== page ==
The University of Toronto’s Student Newspaper Since 1880

Share on facebook
Share on twitter
Share on email

Opinion: Student unions should choose action over neutrality

Feigning neutrality in cases of global injustice is both harmful and hypocritical
Share on facebook
Share on twitter
Share on email
Student unions have a responsibility to speak out when atrocities are being committed around the world. NATHAN CHING/THE VARSITY
Student unions have a responsibility to speak out when atrocities are being committed around the world. NATHAN CHING/THE VARSITY

After choosing to rescind its signature, the University of Toronto Students’ Union (UTSU) recently decided to re-sign an open letter written by the Muslim Students’ Association (MSA). The open letter denounced the human rights abuses in Palestine and urged the university to take action regarding recent controversies including the Munk One trip to Israel and an allegedly unfair job offer rescission. The Israel-Palestine issue has sparked a debate on whether or not student unions and groups should involve themselves with divisive issues that concern their members and constituents.

I believe that as representatives of both the student body and U of T, student unions and other student groups have a responsibility to speak out when atrocities are being committed around the world. While one could argue that remaining neutral and avoiding taking a specific stance is the ideal response in contentious situations, neutrality is often a stance in itself. Moreover, as Desmond Tutu so eloquently explained, neutrality in instances of evident injustice demonstrates support for the perpetrators. 

For student unions and other student groups, avoiding commentary on political regimes can be more harmful than helpful when their constituents are condemning the governments in question. Remaining neutral in order to avoid offending citizens living under a political regime can further conflate the personal identities of their citizens with the regime as a whole, when in fact not all citizens of a country or adherents of a religion will support its governing body. This conflation can encourage unfair generalizations about ethnicities and religions, resulting in increased division.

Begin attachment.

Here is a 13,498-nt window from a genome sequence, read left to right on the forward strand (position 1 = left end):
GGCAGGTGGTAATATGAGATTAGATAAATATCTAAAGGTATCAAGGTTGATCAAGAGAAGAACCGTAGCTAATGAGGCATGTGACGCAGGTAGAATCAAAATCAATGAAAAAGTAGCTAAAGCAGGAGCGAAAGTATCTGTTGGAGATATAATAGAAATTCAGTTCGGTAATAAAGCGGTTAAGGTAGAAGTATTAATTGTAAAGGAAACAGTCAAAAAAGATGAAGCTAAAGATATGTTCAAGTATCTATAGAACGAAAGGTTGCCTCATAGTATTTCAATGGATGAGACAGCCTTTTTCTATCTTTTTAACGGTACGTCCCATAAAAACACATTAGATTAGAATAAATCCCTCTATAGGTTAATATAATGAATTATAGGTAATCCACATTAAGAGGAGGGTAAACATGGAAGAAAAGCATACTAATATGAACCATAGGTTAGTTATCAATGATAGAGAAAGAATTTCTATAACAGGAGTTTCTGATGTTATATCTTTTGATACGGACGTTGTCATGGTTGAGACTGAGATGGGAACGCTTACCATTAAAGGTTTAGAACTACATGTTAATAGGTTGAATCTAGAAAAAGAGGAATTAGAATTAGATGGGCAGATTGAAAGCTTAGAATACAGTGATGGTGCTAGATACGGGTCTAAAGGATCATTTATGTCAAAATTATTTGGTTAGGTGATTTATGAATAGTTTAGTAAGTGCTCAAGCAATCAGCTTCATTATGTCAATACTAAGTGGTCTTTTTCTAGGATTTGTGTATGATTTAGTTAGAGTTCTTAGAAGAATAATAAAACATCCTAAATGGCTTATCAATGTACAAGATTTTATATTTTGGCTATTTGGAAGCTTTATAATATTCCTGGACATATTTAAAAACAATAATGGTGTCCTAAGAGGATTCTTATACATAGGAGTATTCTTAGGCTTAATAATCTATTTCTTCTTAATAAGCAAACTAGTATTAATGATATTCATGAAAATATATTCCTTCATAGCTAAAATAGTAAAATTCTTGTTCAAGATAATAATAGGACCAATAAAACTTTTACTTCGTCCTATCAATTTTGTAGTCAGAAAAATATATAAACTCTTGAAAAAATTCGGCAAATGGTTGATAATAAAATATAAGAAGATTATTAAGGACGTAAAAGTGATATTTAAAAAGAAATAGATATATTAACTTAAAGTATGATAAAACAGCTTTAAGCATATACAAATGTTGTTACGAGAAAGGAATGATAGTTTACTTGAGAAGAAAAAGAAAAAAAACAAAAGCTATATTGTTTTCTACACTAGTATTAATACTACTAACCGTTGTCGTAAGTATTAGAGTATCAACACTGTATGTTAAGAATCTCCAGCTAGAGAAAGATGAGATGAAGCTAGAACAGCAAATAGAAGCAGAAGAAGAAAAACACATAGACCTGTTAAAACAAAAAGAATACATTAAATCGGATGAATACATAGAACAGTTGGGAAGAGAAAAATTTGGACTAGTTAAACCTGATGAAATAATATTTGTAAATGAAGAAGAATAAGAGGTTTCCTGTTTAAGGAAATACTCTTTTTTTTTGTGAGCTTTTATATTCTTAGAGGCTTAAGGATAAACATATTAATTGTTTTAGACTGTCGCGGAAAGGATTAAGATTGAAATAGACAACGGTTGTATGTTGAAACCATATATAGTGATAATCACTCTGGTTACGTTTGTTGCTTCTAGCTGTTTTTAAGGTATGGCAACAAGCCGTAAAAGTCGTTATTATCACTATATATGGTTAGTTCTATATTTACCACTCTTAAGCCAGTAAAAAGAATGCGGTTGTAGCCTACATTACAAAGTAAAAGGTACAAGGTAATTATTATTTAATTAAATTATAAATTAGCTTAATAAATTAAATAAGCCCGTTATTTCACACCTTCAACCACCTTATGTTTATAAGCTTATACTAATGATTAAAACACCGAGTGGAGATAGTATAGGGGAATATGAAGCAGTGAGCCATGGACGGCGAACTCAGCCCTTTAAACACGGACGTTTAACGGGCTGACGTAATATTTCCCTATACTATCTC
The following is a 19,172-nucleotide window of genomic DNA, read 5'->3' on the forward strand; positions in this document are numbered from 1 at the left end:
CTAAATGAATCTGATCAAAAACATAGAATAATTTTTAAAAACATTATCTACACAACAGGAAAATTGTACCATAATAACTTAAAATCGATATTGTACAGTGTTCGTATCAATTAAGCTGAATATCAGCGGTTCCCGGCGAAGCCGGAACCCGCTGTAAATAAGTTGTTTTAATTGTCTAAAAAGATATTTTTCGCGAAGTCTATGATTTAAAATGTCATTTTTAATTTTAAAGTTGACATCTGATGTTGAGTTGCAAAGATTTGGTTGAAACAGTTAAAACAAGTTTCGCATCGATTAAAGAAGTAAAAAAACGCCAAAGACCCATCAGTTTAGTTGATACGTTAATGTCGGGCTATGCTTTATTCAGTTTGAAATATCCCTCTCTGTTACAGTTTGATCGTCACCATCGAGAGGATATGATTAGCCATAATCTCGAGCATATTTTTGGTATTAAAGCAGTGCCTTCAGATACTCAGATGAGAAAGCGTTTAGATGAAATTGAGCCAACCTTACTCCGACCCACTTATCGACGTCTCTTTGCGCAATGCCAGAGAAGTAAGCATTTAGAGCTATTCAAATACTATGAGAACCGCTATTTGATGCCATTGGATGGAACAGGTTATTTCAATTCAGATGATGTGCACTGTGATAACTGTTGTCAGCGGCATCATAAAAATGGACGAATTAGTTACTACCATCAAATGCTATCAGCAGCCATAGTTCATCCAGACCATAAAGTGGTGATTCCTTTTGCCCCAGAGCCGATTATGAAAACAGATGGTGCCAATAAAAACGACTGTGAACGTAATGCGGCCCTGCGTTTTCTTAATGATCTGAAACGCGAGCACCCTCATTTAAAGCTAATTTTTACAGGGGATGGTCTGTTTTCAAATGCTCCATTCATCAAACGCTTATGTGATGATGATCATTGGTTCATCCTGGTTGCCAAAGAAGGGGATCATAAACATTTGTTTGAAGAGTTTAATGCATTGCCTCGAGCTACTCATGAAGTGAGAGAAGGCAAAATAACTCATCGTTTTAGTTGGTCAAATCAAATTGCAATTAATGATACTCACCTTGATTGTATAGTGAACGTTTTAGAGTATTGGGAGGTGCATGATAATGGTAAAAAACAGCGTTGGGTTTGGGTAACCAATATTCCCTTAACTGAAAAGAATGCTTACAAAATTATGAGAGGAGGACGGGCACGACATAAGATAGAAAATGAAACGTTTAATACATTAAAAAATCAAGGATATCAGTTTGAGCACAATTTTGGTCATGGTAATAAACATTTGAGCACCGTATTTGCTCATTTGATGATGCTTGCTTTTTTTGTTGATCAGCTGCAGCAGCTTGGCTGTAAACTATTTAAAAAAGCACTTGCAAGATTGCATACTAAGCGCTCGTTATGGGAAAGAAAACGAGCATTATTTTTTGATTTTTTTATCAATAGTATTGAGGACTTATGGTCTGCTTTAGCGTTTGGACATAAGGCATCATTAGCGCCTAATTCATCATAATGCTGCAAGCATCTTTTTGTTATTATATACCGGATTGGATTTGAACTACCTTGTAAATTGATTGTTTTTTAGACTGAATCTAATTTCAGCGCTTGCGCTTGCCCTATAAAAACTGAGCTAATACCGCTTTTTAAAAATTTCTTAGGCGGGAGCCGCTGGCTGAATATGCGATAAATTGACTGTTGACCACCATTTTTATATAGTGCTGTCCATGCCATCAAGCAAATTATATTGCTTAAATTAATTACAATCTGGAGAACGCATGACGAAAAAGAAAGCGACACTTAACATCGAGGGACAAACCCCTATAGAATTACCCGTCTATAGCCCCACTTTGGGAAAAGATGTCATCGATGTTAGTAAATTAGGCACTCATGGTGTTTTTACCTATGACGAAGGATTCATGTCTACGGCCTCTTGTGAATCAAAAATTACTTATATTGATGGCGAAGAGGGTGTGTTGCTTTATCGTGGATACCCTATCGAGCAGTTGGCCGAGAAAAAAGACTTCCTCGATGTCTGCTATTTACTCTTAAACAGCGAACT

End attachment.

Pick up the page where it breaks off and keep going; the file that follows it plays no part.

Some have claimed that the MSA’s open letter encouraged antisemitism, but the purpose of the letter was to criticize the Israeli government — not its citizens and not the general Jewish population. Instead of encouraging a safer campus for all students, this simply alienates Palestinian students and promotes the idea that the Jewish identity is synonymous with support for Israel. This is a generalization that is vehemently opposed by many Jewish people, such as members of the group Independent Jewish Voices. 

Concerns over student safety are valid, and ensuring that all students feel safe on campus should be a priority for all student groups. With that being said, student safety does not have to come at the cost of political consciousness. Groups can release statements alongside disclaimers that specify the goal of the statement and emphasize that it should not be used to incite hate against any group of people. 

Furthermore, statements should provide resources that inform students how to respond to and report instances of hatred. Acts of hatred should be easy to report and should result in tangible consequences to act as a deterrent. But, as always, hatred can only truly be stopped at its root through education. Pretending that a problem does not exist in order to placate the masses decreases the ability for people to spread factual information; in fact, it increases the opportunity for misconstrued information to spread. 

The student voice is powerful; in 1990, U of T students successfully urged the university to fully divest from South African companies in a protest against apartheid. Eventually, U of T realized that neutrality is not an option in the face of global injustices. But this success did not come easily; students were silenced for seven years prior. They held many fruitless demonstrations and wrote articles, only to hear from the president of the governing council that U of T should not “be committed to a particular political cause, no matter how worthy.” 

Unfortunately, this struggle is being mirrored today, as the unions and groups we choose to represent us often prefer to remain neutral and avoid controversy.

It goes without saying that responding to contentious political regimes is a complicated process, and it is important that issues of this sort are discussed with enough nuance; nothing is black and white. However, when student unions and groups choose to avoid discussing important topics, it contributes to a culture of misinformation — one that does not belong at the University of Toronto. 

Halimah Kasmani is a second-year student majoring in ethics, society & law and sociology at St. Michael’s College.